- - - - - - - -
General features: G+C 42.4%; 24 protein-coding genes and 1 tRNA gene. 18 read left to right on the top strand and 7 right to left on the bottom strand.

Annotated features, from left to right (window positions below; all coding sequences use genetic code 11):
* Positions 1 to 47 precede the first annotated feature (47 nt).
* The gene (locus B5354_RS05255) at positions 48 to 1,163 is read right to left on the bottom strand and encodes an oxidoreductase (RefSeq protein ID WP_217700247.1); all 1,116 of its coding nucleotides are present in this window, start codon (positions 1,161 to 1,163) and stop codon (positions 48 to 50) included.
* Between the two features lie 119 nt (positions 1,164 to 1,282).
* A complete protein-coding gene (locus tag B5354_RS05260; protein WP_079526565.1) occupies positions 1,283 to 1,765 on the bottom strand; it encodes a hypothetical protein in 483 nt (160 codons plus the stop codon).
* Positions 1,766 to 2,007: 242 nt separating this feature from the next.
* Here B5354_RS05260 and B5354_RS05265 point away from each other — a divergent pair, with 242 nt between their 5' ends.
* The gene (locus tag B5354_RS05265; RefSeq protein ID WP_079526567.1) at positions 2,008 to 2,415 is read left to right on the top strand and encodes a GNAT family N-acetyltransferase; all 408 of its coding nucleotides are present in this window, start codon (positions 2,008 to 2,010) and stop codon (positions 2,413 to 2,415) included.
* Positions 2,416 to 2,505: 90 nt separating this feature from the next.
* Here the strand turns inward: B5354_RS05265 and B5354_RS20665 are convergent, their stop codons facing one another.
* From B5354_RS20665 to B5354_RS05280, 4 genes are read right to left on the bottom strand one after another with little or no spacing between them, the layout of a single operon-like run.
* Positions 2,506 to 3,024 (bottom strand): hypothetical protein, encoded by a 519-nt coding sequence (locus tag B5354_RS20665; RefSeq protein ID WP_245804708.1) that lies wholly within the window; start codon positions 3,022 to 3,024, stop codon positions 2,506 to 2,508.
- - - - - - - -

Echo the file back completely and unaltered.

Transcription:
General features: G+C 42.4%; 24 protein-coding genes and 1 tRNA gene. 18 read left to right on the top strand and 7 right to left on the bottom strand.

Annotated features, from left to right (window positions below; all coding sequences use genetic code 11):
* Positions 1 to 47 precede the first annotated feature (47 nt).
* The gene (locus B5354_RS05255) at positions 48 to 1,163 is read right to left on the bottom strand and encodes an oxidoreductase (RefSeq protein ID WP_217700247.1); all 1,116 of its coding nucleotides are present in this window, start codon (positions 1,161 to 1,163) and stop codon (positions 48 to 50) included.
* Between the two features lie 119 nt (positions 1,164 to 1,282).
* A complete protein-coding gene (locus tag B5354_RS05260; protein WP_079526565.1) occupies positions 1,283 to 1,765 on the bottom strand; it encodes a hypothetical protein in 483 nt (160 codons plus the stop codon).
* Positions 1,766 to 2,007: 242 nt separating this feature from the next.
* Here B5354_RS05260 and B5354_RS05265 point away from each other — a divergent pair, with 242 nt between their 5' ends.
* The gene (locus tag B5354_RS05265; RefSeq protein ID WP_079526567.1) at positions 2,008 to 2,415 is read left to right on the top strand and encodes a GNAT family N-acetyltransferase; all 408 of its coding nucleotides are present in this window, start codon (positions 2,008 to 2,010) and stop codon (positions 2,413 to 2,415) included.
* Positions 2,416 to 2,505: 90 nt separating this feature from the next.
* Here the strand turns inward: B5354_RS05265 and B5354_RS20665 are convergent, their stop codons facing one another.
* From B5354_RS20665 to B5354_RS05280, 4 genes are read right to left on the bottom strand one after another with little or no spacing between them, the layout of a single operon-like run.
* Positions 2,506 to 3,024 (bottom strand): hypothetical protein, encoded by a 519-nt coding sequence (locus tag B5354_RS20665; RefSeq protein ID WP_245804708.1) that lies wholly within the window; start codon positions 3,022 to 3,024, stop codon positions 2,506 to 2,508.